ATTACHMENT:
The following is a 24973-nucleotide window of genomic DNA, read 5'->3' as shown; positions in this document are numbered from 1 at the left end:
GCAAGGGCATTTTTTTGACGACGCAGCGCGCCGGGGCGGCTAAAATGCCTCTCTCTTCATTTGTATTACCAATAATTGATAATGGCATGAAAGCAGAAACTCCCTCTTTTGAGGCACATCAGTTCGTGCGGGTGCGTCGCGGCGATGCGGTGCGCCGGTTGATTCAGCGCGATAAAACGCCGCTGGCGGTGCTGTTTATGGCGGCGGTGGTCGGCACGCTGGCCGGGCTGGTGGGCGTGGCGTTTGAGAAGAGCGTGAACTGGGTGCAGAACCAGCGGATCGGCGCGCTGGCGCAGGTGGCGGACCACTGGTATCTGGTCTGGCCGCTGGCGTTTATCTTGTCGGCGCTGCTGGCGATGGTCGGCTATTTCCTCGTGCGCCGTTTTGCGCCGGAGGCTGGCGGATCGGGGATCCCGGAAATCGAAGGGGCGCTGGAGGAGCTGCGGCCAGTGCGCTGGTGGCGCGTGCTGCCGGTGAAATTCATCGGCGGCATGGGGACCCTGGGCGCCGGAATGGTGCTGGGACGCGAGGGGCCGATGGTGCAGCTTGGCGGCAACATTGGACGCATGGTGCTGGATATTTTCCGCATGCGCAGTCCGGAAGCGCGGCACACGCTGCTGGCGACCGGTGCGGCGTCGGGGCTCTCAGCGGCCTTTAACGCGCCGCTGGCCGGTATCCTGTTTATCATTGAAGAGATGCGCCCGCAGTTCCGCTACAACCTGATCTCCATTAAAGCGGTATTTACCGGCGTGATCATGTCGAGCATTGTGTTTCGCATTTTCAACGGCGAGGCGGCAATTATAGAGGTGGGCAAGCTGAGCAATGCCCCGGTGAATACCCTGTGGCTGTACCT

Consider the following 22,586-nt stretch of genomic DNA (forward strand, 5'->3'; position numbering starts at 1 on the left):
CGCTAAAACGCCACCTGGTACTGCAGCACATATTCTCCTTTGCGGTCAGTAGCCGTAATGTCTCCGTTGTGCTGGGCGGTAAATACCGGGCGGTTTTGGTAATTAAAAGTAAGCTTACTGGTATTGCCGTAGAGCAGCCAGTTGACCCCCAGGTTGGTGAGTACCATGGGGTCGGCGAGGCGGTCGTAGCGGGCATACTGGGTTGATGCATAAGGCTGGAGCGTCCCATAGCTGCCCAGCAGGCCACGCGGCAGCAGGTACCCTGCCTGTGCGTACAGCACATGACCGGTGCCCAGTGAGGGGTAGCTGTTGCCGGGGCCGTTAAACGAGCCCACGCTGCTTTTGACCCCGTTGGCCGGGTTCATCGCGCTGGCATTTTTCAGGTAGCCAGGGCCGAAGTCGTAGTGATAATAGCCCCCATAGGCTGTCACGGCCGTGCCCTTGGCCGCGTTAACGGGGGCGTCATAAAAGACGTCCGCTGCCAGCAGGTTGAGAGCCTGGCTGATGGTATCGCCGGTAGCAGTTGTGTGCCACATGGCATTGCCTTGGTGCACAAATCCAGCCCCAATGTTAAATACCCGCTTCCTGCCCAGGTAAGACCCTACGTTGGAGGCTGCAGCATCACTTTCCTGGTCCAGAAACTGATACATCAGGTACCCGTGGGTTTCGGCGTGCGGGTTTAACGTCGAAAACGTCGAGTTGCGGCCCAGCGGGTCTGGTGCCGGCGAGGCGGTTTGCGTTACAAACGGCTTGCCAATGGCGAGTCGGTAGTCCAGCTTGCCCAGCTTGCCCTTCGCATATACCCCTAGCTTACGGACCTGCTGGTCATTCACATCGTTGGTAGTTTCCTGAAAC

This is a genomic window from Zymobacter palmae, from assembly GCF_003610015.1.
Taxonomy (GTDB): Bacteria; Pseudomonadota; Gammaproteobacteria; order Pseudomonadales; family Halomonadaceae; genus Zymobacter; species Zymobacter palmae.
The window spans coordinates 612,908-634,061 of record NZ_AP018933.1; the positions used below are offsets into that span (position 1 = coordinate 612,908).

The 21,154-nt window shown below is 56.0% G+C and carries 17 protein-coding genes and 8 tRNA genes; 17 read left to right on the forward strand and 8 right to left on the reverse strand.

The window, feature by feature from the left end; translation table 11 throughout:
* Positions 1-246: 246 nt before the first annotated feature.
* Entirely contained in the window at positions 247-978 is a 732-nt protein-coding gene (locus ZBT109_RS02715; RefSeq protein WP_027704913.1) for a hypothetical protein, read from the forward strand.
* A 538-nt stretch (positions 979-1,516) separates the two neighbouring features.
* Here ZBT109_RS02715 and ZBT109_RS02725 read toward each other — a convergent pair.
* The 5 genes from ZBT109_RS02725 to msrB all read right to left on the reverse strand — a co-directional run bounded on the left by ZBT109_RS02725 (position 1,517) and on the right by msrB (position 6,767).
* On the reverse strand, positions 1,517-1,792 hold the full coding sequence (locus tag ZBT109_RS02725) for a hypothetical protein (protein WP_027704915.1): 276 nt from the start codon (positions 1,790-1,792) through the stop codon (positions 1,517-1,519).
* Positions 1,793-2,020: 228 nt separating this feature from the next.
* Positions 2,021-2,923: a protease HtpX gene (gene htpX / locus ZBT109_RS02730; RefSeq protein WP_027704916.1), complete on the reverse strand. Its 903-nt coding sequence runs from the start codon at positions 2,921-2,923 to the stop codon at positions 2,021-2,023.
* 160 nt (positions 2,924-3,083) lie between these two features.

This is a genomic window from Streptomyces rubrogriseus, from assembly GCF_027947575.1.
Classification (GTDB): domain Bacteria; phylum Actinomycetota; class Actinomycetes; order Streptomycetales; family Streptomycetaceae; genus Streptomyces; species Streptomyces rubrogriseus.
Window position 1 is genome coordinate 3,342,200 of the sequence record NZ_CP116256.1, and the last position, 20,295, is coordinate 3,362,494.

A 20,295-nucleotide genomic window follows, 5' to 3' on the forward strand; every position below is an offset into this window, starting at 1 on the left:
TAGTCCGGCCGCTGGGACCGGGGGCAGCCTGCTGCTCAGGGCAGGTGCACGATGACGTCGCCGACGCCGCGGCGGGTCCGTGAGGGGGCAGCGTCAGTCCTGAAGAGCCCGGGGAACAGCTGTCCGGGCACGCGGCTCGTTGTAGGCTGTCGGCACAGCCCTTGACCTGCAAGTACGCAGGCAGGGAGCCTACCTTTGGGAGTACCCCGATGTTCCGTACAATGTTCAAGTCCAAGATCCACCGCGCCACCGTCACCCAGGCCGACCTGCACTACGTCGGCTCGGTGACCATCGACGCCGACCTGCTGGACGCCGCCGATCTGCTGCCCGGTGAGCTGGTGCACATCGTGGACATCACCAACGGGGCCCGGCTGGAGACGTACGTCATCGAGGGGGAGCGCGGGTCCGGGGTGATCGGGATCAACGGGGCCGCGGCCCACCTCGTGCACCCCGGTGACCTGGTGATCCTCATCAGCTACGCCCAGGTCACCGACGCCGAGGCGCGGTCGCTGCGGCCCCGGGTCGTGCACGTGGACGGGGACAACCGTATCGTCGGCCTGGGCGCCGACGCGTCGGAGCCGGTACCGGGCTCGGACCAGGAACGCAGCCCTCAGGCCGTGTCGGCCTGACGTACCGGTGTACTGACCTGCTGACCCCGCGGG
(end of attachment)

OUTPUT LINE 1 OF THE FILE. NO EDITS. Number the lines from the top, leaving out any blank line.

The following is a 24973-nucleotide window of genomic DNA, read 5'->3' as shown; positions in this document are numbered from 1 at the left end: